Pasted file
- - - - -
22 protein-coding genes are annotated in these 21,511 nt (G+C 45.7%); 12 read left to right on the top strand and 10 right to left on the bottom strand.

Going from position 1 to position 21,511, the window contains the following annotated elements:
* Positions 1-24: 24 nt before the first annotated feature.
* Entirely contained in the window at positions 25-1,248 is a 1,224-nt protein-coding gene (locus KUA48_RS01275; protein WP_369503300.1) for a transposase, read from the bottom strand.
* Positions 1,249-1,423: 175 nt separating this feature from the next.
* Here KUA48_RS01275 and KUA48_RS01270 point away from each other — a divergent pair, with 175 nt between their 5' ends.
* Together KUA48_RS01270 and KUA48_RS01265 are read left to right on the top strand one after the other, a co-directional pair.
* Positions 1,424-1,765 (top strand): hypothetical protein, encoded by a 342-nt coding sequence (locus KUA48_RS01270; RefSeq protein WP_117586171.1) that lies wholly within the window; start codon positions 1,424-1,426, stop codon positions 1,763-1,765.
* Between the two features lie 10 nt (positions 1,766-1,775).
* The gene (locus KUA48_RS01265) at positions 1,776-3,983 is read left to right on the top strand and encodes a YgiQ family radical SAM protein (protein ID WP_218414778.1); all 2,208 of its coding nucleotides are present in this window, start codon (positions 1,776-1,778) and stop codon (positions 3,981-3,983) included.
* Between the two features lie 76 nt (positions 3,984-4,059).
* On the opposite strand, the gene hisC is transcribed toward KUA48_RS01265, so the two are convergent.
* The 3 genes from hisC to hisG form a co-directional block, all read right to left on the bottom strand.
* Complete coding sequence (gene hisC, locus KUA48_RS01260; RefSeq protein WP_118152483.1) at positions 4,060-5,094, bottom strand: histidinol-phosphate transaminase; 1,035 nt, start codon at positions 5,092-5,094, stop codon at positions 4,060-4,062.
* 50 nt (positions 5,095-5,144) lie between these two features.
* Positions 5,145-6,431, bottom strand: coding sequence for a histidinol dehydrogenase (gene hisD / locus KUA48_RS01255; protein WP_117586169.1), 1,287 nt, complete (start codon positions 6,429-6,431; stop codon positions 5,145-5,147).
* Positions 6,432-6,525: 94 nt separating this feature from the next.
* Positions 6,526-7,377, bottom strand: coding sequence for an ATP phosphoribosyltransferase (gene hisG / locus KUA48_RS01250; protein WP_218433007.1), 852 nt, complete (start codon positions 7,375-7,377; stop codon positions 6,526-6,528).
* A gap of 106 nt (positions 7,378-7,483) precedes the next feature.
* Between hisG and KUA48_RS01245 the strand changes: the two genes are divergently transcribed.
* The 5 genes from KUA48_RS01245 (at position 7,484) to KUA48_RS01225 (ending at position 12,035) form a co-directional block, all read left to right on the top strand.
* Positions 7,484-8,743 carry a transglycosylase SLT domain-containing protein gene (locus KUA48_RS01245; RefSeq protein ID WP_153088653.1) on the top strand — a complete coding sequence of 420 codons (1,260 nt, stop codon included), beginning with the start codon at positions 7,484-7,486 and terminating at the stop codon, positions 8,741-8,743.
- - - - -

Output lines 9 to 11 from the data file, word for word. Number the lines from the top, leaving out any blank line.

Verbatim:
* Between the two features lie 10 nt (positions 1,766-1,775).
* The gene (locus KUA48_RS01265) at positions 1,776-3,983 is read left to right on the top strand and encodes a YgiQ family radical SAM protein (protein ID WP_218414778.1); all 2,208 of its coding nucleotides are present in this window, start codon (positions 1,776-1,778) and stop codon (positions 3,981-3,983) included.
* Between the two features lie 76 nt (positions 3,984-4,059).